So...let's make this a little more personal for you. Below you'll find a little goal-defining outline. Fill it in with one goal - maybe you've already decided on your New Year's resolution, since we're about a week into January. You can use this outline on as many goals as you want.
     Just remember one thing this year. You will NOT fail at your goal, unless you completely give up. Redefine it as often as you need. If you "fall off the wagon," get back up, dust yourself off, and try again. Find friends/co-workers to help you.

Define 2017 Resolution: ____________________________________________________________

     "Mini" goals to achieve resolution (use as many as you need):
      1.

      2.

      3.

      4.

      5. 

     Person(s) who can help with resolution and HOW each will help (motivation, check ups, calls, accountability, do things with you - again, as many as you need. Plus, you may want to mention it to these people so they know what to do):

      1. 

      2. 

      3. 

"If I 'fall off the wagon' I will not give up. Instead I will..." _________________________________

Enjoy 2017! Remember, these goals are to help you achieve something better in your life. Make them fun (even eating healthy or exercising can be fun). No guilt! You won't fail; you'll just redefine your goal!

Jessica McCaslin, Therapist

Lenz

From Our EAP...
2017 Resolution: Take Initiative on the Job 

The Power of Initiative
     Your resume and job interviewing skills are what get you in the door, but once you've been hired, there is a powerful way of advancing your career and enhancing your earning power over the life of your career. It is taking initiative.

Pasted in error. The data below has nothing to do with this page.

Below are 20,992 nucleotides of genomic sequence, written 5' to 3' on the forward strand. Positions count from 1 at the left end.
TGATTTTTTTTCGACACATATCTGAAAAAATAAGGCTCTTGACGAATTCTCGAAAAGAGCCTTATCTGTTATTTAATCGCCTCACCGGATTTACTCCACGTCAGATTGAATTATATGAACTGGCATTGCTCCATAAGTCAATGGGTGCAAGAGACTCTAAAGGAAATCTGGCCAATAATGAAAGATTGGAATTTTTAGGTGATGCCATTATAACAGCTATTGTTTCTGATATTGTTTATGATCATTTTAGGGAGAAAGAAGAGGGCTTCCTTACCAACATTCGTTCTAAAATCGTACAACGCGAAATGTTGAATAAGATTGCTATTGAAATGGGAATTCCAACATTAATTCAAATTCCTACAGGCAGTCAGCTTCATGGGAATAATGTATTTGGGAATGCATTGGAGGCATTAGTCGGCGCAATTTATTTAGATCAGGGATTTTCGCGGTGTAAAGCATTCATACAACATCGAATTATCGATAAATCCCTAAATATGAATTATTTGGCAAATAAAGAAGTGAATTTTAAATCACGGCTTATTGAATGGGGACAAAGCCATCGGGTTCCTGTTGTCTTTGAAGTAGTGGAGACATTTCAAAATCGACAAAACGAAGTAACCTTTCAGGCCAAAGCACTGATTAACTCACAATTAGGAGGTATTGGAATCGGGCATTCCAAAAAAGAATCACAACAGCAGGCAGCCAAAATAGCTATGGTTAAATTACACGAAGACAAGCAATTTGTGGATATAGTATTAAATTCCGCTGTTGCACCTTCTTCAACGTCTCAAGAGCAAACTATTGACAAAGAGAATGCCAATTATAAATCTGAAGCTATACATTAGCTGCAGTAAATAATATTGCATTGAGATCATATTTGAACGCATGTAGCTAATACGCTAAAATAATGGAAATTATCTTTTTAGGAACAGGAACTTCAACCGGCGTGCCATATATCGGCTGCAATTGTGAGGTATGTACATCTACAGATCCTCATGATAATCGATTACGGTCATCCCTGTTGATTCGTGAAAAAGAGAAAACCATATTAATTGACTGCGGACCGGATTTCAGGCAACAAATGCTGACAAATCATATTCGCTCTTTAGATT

If your boss is at all typical, he or she cares much more about your level of initiative than your education, IQ, or experience. Managers love initiative takers because they make their lives easier, but they're rare in most organizations. As such, those who show initiative tend to stand out among their coworkers and be the first in line for pay raises and promotions.
What is Initiative?
     Taking initiative means anticipating and taking action rather than waiting to be told by your boss what to do. It's being proactive both in recognizing and solving problems.
     Initiative takers are constantly on the lookout for ways to improve methods and systems and are willing to think and act creatively in order to reach their goals. They not only propose solutions, they also do the legwork necessary to implementing them.
The Fear Factor
     Many people fail to take initiative out of fear. Initiative taking usually involves taking on things that are outside of your comfort zone. Fear of the unknown, fear of failure, and fear of criticism all can be paralyzing forces that hinder initiative.
     Breaking through this barrier can be exceedingly difficult, especially at first. But initiative is a learned habit that gets easier with practice. You can jump start your initiative by asking yourself these three questions throughout the day:
  1. Why? Why do we do it this way? Why is this not giving us the results we want?
  2. What? What is average performance among my peers?  What would demonstrate "next level" activity?
  3. How? How can this be done better? How can I prevent this problem from happening again?
Spotting Opportunities 
     Sometimes knowing when to take initiative is as important as knowing how. Here are some great opportunities for taking initiative:
  • When you see a need going unfilled
  • When you have special knowledge or expertise that makes you uniquely qualified for a task
  • When you are sailing in uncharted waters, and those around you are unsure of how to proceed
  • When a problem requires an immediate solution
The Payoff 
     Initiative takers are seen as leaders who managers and peers seek out for opinions and solutions. Initiative takers naturally expand their own influence and value by being willing to take on new things. 
     It's true that some organizations discourage initiative by hiring and promoting over-controlling managers who are afraid of being outdone by their employees, but this needn't kill your own initiative.
     Initiative taking has a way of creating unforeseeable, positive outcomes. Its very process leads to creative problem solving, continued education, and self improvement. Think of it as part of a lifelong process of self development, and you'll become the master of your own destiny - rendering those who try to discourage it powerless over you.
~ Lana Lenz, EAP Administrator (resource: Daniel Feerst, LISW-CP, WorkExcel.com)